Film Critic, Film Programmer, Film Lover, Nap Taker. In no particular order.

Movie Review: THE ROVER


In 2010, writer/director David Michôd established his name in the film industry with his first feature, the terrific, gritty tale of gangster life in Australia, Animal Kingdom. Michôd continues his exploration of the thug life in his sophomore follow up, The Rover, a story set in a dystopian future 10 years after a major financial collapse. When money is usually the root of all problems (“Cash Rules Everything Around Me.” — Wu-Tang), the only way to survive is to steal or die trying.

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Movie Review: ‘Brick Mansions’

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[Editor’s Note: This review was originally published on Film Threat.]

I really wanted to give Brick Mansions a fair chance at standing alone as its own film, but after exiting the theater, it’s damn near impossible. To give you an idea of how bad Brick Mansions is, comparing different themes from this remake and the original film is pretty important. One should always give a remake a fair chance, even though most of the time they are really bad, and Brick Mansions is really bad.

Brick Mansions is an American remake of the awesome French action hit District B13. I can’t tell you if it’s a shot-for-shot remake, but I can say the story is close to being the same. This time around, the location is set in Detroit in 2018. Half of the city is sectioned off by huge walls. On the grungy side, brick mansions that were once luxurious places to live are now occupied by drug dealers, thugs, the poor, vagrants, and anyone who isn’t considered upper-class. How they initially divided these people, the movie never bothers to explain.

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Movie Review: ‘Blue Ruin’

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[Editor’s Note: This review was originally written and posted at the 2014 Sundance Film Festival.]

Revenge is a dish best served with a knife, a crossbow and semi-automatic rifles in Jeremy Saulnier’s bloody and brilliant sophomore feature, Blue Ruin.

When Blue Ruin opens, a drifter named Dwight (Mason Blair) is coasting through life on a beach. He’s dirty, living on a steady diet of trashcan food, and his face looks as if it’s never felt a clean shave. He breaks into houses just to take a bath, however his presence shows he’s not a bad or harmful man — he’s just trying to survive. Things aren’t so bad, this bum has built a home and life for himself at a place where things are simple and uncomplicated.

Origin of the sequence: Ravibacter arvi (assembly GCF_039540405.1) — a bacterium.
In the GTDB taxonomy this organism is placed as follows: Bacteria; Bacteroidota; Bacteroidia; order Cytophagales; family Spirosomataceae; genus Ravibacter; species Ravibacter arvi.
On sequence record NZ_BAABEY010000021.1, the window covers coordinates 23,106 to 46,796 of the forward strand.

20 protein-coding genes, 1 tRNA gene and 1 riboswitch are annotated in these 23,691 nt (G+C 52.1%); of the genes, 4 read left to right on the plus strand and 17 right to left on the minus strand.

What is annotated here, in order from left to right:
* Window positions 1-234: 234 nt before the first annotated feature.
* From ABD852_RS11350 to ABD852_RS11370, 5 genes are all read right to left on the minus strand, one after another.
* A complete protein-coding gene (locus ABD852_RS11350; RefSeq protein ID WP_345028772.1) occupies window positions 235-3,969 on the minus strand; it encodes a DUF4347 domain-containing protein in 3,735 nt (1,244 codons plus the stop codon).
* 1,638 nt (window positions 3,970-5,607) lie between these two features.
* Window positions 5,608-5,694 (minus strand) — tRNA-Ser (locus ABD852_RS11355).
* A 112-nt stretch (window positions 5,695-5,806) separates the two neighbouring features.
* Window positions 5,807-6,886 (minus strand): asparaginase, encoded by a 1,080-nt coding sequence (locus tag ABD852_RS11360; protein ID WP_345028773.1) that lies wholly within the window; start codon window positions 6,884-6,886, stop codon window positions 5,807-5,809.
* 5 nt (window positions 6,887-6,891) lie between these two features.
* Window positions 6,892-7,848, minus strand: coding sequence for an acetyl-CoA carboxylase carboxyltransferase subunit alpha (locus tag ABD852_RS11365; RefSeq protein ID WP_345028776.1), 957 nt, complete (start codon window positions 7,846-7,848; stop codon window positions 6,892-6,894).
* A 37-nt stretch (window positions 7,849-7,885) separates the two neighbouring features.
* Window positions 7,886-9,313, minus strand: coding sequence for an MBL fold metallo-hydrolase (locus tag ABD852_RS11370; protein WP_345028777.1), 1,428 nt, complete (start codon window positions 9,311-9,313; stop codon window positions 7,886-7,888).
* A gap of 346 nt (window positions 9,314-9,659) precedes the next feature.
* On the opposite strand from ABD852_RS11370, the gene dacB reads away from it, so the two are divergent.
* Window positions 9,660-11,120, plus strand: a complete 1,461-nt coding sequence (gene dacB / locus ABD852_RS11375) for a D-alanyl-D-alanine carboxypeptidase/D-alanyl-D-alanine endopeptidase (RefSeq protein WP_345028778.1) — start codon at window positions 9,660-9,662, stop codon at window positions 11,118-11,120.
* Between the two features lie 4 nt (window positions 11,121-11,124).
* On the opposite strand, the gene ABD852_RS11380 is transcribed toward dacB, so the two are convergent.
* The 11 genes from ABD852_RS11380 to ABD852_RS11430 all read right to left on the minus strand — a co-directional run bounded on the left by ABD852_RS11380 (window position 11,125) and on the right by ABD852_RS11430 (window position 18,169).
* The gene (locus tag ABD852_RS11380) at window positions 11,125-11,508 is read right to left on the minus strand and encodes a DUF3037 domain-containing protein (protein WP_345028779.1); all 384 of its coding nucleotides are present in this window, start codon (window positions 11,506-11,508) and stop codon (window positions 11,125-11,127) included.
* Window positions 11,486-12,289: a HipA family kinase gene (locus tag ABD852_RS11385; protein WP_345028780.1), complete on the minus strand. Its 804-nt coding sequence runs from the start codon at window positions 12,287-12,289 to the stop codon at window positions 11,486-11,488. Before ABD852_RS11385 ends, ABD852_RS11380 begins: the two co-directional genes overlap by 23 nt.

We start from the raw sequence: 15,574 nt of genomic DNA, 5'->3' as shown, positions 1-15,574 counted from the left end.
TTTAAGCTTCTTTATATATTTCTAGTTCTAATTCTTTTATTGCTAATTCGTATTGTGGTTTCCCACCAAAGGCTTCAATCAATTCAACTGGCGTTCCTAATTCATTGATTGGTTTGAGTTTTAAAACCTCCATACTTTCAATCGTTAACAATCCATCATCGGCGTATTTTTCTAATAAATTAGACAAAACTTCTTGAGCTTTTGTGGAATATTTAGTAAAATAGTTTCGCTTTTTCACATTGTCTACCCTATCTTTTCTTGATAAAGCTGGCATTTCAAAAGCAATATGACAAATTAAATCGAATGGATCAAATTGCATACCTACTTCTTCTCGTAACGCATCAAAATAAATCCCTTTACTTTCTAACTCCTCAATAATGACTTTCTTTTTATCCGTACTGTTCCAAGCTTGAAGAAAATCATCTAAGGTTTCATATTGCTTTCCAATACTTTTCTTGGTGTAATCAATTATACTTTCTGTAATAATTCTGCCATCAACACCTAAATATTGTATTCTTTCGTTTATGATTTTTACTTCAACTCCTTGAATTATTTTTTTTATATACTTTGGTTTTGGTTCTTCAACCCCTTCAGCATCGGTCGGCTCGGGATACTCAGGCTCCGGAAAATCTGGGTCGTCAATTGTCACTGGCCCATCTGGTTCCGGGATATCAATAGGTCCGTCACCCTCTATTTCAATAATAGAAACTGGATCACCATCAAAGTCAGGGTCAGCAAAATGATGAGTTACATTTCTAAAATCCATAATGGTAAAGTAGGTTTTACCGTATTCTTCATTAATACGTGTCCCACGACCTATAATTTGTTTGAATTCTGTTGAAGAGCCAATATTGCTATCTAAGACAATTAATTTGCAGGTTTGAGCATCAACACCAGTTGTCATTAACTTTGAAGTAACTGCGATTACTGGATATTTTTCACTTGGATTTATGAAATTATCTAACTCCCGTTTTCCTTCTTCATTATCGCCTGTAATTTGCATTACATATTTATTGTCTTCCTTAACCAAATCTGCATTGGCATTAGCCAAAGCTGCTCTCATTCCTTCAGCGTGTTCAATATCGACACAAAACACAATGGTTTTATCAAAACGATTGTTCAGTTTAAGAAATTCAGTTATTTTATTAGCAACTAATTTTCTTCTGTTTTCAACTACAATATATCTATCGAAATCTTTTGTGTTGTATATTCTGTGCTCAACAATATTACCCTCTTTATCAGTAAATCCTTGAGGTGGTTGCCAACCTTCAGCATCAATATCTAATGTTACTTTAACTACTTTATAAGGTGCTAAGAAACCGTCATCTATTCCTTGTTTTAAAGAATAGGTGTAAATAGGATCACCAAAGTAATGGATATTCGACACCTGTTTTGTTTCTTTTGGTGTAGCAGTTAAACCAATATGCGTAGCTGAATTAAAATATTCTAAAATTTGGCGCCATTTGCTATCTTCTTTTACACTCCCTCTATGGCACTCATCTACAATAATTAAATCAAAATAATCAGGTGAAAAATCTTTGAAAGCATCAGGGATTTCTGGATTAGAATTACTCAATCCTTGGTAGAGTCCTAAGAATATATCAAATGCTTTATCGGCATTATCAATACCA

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Dallas International Film Festival 2014 Review: ‘CHILD OF GOD’ Lacks Everything Except One Incredible Performance From Scott Haze

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There are better Cormac McCarthy movies than James Franco’s grotty Child of God, an adaptation of the Pulitzer Prize winning author’s novel of the same name. Yes, the same McCarthy who wrote No Country for Old Men and The Road.

Set in the 1960s in a blink-and-you’ll-miss-it small town, Child of God begins with Lester Ballard (Scott Haze) being stripped of the house he grew up in since he was born. He has no choice but to let it be sold — his parents, the people who owned the house, are gone. His father killed himself when he was born and his mama ran off with another fella when Lester was young. He’s in his mid-thirties and has been squatting in this house until now.

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Tribeca 2014 Review: The Jury Has Reached a Verdict: ‘ALEX OF VENICE’ is Guilty of Being Great

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Life is hard, struggle is real. There should be a class in college that teaches about how life really works — lots of disappointment, heartbreak and starting over when you thought your life was set. This is perhaps the most personal kind of curveball life throws at you and for some people, it happens a lot. Life is hard, struggle is real. But you can change and you can heal your wounds and carry on. To quote the great Broken Social Scene, “All the time we get by trying to figure out our lives.” 

Alex of Venice stars Mary Elizabeth Winstead as the titular character, Alex, an attorney currently fighting to save the planet. She’s a tender heart who’s looking out for the Earth — as well as people years from now we will never meet, walking the same mountains as others did 100 years before. Preservation is where her heart beats. Alex lives with her 10-year-old son Dylan (Skylar Gaertner, who seems more grown up than most actors his age), her husband George (Chris Messina, who also directed the film), and her absent-minded, pot-smoking, free-spirited, washed-up actor father Robert (Don Johnson, in a knockout performance).

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Dallas International Film Festival 2014 Review: ‘WE GOTTA GET OUT OF THIS PLACE’